Cold cap may prevent hair loss in cancer patients

ATLANTA -- Paula Rice looks and feels healthy and she has a full head of hair, yet she is halfway through 12 rounds of chemotherapy treatment for breast cancer.

Rice says she has saved her hair by using a European contraption called the Penguin Cold Cap. Before each chemo treatment, family members seal her head in the cap, which is frozen to -31 degrees Celsius. That's about -24 degrees Fahrenheit.

What does it feel like? "It feels like a brain freeze, like if you drink a Slurpee. That's how it feels," Rice laughed.

Every 20 minutes, Rice's husband, sister and son help to remove the cap and replace it with a freshly frozen one. She starts the cold cap therapy 20 minutes before chemo treatment begins, and wears it throughout the one-hour treatment and for several hours afterward.

After six rounds of chemo at Piedmont hospital, Rice has experienced zero hair loss. European studies have shown the cap is effective in about 80 percent of cases but Rice says it's crucial that application instruction be followed to the letter. She said in any area of the scalp where the cap is not tight enough, hair loss may result.

"The way it works is it constricts the blood flow to the scalp so the chemotherapy doesn't get into the hair follicle and you don't lose your hair," explained Rice's Oncologist Dr. Perry Ballard. He said he often recommends the cold cap for his patients who are concerned about hair loss and are willing to spend the approximately $2,000 for caps, dry ice and related equipment.

Ballard said the Penguin Cold Cap has been an important hair loss prevention tool among European cancer patients for about 15 years but is still considered experimental in the U.S. because it is not yet FDA approved.

"It has been very important to many of my patients in terms of their recovery from breast cancer. It has improved their overall sense of well being and their psychological health," he said.

Ballard said while some physicians are concerned that patients may be at risk for scalp cancer because the chemo drugs are not reaching their scalps, he thinks breast cancer spreading to the scalp is extremely unlikely. "We just haven't seen that happen," he said.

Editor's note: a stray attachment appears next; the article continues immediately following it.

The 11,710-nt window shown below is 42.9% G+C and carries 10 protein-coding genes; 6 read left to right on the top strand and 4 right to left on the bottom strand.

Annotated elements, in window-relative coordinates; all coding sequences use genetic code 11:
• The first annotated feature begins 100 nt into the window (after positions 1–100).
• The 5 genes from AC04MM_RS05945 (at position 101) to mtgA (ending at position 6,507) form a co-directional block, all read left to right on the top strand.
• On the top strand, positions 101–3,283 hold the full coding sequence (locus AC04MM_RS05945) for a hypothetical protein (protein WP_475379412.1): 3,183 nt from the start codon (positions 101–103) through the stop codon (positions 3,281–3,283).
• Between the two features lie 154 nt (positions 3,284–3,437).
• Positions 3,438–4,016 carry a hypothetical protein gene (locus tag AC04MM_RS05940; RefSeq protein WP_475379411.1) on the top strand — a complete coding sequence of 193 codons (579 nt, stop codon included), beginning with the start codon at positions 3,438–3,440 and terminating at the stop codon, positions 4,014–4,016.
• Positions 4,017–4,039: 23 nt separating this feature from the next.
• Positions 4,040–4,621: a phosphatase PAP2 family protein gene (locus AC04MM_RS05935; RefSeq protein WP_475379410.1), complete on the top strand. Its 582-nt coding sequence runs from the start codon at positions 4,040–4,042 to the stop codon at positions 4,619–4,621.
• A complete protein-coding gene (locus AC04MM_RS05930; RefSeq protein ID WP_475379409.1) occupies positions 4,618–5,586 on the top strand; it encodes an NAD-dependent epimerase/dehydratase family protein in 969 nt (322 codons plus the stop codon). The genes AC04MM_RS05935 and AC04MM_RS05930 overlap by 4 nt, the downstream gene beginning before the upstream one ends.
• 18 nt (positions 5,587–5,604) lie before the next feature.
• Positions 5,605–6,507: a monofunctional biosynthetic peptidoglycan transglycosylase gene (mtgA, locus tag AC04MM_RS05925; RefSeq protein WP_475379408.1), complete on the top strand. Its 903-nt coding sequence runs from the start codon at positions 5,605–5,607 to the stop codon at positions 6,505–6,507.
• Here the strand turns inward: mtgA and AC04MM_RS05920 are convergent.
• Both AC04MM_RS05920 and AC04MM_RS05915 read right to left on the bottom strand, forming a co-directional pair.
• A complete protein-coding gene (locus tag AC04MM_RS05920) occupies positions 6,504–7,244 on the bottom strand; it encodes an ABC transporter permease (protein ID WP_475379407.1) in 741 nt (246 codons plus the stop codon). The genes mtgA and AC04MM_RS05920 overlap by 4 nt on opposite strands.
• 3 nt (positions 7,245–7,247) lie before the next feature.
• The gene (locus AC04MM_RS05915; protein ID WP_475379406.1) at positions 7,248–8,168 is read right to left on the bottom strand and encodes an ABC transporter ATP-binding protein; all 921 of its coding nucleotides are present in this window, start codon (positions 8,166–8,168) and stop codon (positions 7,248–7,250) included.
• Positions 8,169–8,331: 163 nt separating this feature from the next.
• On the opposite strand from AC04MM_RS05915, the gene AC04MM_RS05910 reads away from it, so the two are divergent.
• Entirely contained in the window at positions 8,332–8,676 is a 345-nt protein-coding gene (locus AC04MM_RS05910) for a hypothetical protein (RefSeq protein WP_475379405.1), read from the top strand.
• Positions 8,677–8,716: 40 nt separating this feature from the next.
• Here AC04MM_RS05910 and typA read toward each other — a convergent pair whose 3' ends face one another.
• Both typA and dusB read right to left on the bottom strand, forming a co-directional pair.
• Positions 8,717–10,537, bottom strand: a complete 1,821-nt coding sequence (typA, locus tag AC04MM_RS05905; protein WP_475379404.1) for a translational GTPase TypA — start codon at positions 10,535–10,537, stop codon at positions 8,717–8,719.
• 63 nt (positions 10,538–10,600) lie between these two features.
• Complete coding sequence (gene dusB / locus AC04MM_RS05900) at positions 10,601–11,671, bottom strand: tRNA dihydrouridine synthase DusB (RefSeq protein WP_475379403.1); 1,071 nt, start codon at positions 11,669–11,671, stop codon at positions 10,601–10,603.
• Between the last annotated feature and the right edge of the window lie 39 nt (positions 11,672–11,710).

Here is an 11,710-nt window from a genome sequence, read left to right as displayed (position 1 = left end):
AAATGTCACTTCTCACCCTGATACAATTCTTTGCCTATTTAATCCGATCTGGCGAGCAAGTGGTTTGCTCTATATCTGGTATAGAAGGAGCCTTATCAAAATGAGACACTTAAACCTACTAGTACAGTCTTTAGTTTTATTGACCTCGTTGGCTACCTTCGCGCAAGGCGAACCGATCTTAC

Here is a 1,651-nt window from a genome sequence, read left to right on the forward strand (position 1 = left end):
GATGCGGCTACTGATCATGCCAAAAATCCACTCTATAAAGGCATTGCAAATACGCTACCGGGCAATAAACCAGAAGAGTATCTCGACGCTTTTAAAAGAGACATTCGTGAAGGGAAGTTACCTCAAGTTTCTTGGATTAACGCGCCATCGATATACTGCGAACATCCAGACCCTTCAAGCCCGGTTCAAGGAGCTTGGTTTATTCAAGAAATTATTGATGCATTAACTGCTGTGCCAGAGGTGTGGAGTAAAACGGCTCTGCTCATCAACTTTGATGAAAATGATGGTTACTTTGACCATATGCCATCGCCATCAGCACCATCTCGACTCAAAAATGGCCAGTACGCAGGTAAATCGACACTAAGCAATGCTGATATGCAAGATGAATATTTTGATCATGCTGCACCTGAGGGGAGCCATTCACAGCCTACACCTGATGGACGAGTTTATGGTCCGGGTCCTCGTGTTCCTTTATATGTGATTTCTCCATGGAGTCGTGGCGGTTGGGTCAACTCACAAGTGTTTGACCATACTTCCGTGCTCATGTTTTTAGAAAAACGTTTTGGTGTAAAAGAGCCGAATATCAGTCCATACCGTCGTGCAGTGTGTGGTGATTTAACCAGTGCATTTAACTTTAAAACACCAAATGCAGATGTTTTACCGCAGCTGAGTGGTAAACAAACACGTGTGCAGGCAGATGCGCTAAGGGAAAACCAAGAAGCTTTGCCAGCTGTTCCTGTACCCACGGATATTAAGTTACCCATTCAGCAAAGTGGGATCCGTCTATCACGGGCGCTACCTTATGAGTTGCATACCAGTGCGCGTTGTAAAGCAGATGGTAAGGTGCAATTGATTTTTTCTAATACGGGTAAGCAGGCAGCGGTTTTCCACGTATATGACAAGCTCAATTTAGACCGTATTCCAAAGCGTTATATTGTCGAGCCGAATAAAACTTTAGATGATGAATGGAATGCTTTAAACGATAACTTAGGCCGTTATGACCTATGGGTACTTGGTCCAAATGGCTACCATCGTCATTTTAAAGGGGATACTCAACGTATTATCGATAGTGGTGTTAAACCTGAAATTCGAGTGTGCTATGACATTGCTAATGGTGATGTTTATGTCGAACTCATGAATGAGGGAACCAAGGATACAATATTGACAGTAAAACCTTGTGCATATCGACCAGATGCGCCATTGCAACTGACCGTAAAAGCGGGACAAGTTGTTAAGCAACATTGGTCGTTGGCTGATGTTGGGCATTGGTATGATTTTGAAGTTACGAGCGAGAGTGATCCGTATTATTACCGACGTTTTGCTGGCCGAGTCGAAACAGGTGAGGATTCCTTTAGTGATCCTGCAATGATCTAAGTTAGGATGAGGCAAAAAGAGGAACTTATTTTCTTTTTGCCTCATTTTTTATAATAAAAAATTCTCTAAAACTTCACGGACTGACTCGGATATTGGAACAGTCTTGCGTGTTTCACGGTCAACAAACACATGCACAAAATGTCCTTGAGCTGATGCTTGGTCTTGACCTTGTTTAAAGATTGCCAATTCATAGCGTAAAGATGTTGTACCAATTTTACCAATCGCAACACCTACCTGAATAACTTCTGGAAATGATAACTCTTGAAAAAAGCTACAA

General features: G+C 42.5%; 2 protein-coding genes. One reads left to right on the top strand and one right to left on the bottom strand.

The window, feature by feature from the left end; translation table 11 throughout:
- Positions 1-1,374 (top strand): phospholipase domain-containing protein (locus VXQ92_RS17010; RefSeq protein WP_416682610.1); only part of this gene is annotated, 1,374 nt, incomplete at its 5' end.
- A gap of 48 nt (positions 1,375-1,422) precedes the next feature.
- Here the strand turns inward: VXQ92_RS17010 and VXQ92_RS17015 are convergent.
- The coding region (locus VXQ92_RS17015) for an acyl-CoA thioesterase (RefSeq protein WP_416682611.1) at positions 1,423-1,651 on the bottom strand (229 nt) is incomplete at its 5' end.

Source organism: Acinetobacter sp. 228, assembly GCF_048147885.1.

Ballard is hoping clinical trials being conducted in California and New York will eventually lead to FDA approval and possibly, insurance reimbursement for patients. Currently most health insurers will reimburse patients for thousands of dollars in expenses for wigs, but not the cold cap therapy, which can prevent hair loss in the first place.

Many patients say being bald was one of cancer's most distressing side effects.

"For some reason, the potential for hair loss seemed to be one of the most devastating parts of everything," said breast cancer survivor Sharla Kahn.

Kahn, along with survivors Jody Goldstein and Laura Schwartz have all used the caps successfully within the past year, though Kahn and Goldstein did experience a small amount of a hair loss. All three are working to spread awareness of cold cap therapy

"I was basically able to put my hair in a ponytail and go right on after the cancer," said Goldstein.

Schwartz is a two-time survivor who lost her hair the first time around.

"It is devastating as a woman to be bald," she said.

Schwartz said part of the reason she used the cap during her second course of chemotherapy was to preserve a sense of normalcy for her two young children.

"My daughter said, Mommy, do you have a light version of cancer? 'I said what do you mean?' and she said you don't look sick!"

"To me, that was worth it right there." she said.


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